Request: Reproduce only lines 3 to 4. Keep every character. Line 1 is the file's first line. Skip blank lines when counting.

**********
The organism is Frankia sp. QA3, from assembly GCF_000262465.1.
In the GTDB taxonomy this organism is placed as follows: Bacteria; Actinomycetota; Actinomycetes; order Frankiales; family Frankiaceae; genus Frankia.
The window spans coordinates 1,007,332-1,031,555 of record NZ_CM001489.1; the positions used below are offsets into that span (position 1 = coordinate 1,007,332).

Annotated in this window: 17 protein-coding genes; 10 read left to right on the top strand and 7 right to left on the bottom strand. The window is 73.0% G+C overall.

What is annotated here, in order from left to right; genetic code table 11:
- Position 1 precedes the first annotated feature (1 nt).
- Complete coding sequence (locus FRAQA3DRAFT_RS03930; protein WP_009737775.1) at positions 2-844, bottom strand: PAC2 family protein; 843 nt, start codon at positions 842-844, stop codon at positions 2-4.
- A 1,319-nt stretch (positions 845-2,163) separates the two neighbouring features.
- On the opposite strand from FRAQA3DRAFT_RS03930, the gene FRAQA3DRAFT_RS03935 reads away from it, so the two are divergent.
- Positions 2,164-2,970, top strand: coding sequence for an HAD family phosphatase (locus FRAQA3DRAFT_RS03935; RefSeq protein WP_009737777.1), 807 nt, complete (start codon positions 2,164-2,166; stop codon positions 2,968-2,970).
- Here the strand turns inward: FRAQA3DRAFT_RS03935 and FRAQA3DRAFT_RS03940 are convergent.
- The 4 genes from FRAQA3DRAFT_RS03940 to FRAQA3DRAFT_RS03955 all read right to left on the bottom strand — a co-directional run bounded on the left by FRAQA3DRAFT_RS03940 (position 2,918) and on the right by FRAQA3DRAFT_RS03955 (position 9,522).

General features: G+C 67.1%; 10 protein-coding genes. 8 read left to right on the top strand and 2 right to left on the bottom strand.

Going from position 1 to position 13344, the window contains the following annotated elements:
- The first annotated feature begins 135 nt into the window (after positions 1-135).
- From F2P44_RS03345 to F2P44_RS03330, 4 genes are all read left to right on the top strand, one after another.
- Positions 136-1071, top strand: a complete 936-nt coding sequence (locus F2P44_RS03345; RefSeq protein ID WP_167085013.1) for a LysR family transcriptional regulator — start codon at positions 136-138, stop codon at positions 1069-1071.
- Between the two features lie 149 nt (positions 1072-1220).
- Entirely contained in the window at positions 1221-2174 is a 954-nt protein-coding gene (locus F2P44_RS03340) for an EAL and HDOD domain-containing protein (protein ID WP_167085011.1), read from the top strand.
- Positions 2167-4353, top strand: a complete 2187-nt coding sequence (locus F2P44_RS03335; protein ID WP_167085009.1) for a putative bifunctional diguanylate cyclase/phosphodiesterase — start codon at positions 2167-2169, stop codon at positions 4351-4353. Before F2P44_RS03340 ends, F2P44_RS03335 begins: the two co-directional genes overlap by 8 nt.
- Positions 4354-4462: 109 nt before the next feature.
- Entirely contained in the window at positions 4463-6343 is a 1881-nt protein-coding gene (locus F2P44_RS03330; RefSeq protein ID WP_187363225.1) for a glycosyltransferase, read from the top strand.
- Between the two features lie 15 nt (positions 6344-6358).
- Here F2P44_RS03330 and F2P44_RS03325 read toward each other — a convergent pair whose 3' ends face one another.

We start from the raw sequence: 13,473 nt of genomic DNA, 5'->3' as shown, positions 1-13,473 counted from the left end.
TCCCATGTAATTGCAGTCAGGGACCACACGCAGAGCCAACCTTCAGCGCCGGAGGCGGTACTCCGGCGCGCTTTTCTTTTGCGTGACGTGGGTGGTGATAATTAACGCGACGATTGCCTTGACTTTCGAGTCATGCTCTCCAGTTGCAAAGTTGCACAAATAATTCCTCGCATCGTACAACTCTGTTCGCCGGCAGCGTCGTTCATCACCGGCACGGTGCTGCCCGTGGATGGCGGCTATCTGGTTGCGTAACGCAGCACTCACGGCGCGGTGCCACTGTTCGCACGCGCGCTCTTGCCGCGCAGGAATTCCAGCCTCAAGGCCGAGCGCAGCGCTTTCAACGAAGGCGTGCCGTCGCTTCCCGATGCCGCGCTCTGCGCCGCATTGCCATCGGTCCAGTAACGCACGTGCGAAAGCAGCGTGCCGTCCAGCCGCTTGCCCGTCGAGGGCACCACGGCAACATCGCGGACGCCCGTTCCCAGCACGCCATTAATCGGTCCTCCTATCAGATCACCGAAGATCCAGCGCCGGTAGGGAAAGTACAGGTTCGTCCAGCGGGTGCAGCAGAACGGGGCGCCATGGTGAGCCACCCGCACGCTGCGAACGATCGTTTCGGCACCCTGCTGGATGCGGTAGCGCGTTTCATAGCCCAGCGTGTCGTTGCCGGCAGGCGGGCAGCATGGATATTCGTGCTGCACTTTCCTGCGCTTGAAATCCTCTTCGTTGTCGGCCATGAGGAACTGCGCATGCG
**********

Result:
The window spans coordinates 1,007,332-1,031,555 of record NZ_CM001489.1; the positions used below are offsets into that span (position 1 = coordinate 1,007,332).

Annotated in this window: 17 protein-coding genes; 10 read left to right on the top strand and 7 right to left on the bottom strand. The window is 73.0% G+C overall.